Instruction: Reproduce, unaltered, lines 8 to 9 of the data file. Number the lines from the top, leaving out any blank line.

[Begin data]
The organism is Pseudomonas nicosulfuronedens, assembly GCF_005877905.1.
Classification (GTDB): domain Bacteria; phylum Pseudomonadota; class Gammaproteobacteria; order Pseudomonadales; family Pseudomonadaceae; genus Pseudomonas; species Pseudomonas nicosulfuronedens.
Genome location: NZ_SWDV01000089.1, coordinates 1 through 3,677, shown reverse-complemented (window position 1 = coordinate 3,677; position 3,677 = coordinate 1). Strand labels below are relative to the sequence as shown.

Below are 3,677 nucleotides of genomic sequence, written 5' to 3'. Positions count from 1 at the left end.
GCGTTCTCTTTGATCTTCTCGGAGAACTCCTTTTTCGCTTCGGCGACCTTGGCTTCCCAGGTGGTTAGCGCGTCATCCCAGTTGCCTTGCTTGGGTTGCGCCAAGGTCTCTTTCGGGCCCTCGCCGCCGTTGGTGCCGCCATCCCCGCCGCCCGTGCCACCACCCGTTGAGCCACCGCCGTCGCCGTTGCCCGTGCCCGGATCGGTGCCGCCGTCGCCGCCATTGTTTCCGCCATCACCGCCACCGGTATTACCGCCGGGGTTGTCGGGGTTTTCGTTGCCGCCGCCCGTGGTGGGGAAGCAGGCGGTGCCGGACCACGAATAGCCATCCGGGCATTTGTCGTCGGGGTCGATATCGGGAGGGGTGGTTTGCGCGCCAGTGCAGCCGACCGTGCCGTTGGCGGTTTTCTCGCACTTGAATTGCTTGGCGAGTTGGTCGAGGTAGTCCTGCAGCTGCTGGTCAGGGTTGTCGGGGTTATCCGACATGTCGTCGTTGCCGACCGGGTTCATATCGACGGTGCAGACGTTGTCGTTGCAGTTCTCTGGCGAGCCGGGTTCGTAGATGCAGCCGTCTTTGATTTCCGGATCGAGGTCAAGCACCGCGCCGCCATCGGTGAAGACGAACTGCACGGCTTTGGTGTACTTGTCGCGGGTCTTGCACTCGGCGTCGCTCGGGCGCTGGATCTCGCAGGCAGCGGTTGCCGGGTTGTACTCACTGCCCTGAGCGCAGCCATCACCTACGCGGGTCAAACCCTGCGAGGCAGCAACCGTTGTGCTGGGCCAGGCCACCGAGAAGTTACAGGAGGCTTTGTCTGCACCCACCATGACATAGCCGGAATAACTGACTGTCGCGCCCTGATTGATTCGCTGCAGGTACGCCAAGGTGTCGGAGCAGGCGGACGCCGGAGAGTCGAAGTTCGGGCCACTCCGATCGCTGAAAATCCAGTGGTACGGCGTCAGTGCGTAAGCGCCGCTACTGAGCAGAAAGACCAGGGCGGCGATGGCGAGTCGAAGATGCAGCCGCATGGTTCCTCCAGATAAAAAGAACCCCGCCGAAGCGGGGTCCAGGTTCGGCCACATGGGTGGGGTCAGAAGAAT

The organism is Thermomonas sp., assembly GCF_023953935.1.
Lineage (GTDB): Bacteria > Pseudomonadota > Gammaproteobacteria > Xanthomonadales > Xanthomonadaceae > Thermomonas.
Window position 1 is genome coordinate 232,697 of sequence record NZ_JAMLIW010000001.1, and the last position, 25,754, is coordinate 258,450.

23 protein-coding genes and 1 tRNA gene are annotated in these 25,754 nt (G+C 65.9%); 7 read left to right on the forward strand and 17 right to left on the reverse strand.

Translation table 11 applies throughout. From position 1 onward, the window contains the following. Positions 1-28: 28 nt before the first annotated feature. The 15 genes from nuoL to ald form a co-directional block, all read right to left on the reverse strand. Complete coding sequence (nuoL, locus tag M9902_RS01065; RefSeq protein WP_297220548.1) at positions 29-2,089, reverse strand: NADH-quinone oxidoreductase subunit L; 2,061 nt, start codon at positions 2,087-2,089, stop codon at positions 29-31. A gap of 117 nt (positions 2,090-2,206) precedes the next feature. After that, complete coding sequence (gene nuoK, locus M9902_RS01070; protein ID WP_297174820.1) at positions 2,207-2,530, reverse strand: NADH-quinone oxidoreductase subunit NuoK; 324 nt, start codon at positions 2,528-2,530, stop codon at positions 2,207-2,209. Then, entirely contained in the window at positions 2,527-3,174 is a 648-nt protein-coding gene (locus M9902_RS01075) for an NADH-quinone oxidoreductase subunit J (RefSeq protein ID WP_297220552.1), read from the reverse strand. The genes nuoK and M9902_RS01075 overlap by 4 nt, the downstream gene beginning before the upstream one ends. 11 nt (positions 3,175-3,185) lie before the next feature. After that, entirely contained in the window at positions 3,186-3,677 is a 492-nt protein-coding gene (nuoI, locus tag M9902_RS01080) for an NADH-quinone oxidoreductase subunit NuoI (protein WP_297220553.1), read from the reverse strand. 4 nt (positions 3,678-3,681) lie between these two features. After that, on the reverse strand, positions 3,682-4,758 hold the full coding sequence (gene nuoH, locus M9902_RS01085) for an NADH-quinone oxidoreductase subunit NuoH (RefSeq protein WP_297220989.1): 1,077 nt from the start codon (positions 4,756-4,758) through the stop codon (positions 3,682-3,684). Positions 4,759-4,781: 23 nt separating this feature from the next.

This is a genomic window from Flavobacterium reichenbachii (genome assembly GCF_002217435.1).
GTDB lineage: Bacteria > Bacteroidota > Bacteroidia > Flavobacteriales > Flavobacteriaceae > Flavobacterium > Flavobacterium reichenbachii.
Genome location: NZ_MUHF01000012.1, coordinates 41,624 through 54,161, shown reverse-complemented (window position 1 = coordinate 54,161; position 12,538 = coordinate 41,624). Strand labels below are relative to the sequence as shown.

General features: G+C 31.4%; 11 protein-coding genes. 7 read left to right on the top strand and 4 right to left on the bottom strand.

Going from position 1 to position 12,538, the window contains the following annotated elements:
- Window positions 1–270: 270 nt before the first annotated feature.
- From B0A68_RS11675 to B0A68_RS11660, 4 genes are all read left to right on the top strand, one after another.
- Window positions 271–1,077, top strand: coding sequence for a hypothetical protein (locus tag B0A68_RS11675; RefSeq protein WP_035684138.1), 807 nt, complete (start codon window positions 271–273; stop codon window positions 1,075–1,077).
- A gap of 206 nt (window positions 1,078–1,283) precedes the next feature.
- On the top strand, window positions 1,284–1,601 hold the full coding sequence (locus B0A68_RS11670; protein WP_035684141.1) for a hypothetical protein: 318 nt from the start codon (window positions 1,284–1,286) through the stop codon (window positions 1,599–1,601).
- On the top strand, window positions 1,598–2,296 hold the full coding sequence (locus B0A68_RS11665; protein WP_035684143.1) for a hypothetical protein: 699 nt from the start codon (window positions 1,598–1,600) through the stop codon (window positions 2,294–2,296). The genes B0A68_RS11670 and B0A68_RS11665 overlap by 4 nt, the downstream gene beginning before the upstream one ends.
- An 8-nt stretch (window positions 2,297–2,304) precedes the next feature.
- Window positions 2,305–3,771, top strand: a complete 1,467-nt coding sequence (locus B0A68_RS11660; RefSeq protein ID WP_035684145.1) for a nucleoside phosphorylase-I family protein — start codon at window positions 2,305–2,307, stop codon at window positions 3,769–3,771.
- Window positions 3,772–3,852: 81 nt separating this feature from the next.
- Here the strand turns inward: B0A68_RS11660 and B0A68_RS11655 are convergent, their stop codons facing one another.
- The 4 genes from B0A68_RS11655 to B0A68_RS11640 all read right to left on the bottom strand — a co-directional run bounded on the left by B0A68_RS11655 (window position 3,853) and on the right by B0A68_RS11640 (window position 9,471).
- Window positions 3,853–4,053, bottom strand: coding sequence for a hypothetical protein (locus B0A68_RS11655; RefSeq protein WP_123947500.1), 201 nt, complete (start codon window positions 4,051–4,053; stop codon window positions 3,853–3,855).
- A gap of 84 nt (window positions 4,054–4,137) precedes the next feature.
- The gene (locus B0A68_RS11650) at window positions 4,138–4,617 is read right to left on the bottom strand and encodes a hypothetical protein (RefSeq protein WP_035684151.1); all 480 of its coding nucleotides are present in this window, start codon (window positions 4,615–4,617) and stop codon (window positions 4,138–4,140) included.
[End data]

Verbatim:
Window position 1 is genome coordinate 232,697 of sequence record NZ_JAMLIW010000001.1, and the last position, 25,754, is coordinate 258,450.

23 protein-coding genes and 1 tRNA gene are annotated in these 25,754 nt (G+C 65.9%); 7 read left to right on the forward strand and 17 right to left on the reverse strand.